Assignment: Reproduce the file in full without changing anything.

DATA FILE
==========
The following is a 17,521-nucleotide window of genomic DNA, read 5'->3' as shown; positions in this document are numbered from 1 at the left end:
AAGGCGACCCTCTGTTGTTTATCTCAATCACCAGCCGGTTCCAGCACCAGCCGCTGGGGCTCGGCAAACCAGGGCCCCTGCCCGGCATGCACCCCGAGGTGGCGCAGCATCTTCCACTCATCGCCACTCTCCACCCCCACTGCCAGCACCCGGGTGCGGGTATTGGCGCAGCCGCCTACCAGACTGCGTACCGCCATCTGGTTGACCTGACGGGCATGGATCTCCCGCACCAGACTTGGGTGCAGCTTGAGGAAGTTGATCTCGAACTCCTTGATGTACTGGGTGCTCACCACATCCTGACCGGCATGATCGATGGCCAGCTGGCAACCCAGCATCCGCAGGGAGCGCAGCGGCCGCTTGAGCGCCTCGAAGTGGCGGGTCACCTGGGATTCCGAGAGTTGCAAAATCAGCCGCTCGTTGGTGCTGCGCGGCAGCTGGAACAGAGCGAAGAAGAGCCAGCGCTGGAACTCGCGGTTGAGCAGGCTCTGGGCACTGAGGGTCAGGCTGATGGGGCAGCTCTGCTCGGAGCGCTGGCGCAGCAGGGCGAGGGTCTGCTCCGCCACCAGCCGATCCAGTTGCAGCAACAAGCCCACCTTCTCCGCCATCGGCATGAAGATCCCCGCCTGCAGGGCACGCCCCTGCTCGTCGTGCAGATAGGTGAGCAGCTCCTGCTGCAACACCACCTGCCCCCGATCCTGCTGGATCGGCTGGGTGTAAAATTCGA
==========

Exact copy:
The following is a 17,521-nucleotide window of genomic DNA, read 5'->3' as shown; positions in this document are numbered from 1 at the left end:
AAGGCGACCCTCTGTTGTTTATCTCAATCACCAGCCGGTTCCAGCACCAGCCGCTGGGGCTCGGCAAACCAGGGCCCCTGCCCGGCATGCACCCCGAGGTGGCGCAGCATCTTCCACTCATCGCCACTCTCCACCCCCACTGCCAGCACCCGGGTGCGGGTATTGGCGCAGCCGCCTACCAGACTGCGTACCGCCATCTGGTTGACCTGACGGGCATGGATCTCCCGCACCAGACTTGGGTGCAGCTTGAGGAAGTTGATCTCGAACTCCTTGATGTACTGGGTGCTCACCACATCCTGACCGGCATGATCGATGGCCAGCTGGCAACCCAGCATCCGCAGGGAGCGCAGCGGCCGCTTGAGCGCCTCGAAGTGGCGGGTCACCTGGGATTCCGAGAGTTGCAAAATCAGCCGCTCGTTGGTGCTGCGCGGCAGCTGGAACAGAGCGAAGAAGAGCCAGCGCTGGAACTCGCGGTTGAGCAGGCTCTGGGCACTGAGGGTCAGGCTGATGGGGCAGCTCTGCTCGGAGCGCTGGCGCAGCAGGGCGAGGGTCTGCTCCGCCACCAGCCGATCCAGTTGCAGCAACAAGCCCACCTTCTCCGCCATCGGCATGAAGATCCCCGCCTGCAGGGCACGCCCCTGCTCGTCGTGCAGATAGGTGAGCAGCTCCTGCTGCAACACCACCTGCCCCCGATCCTGCTGGATCGGCTGGGTGTAAAATTCGA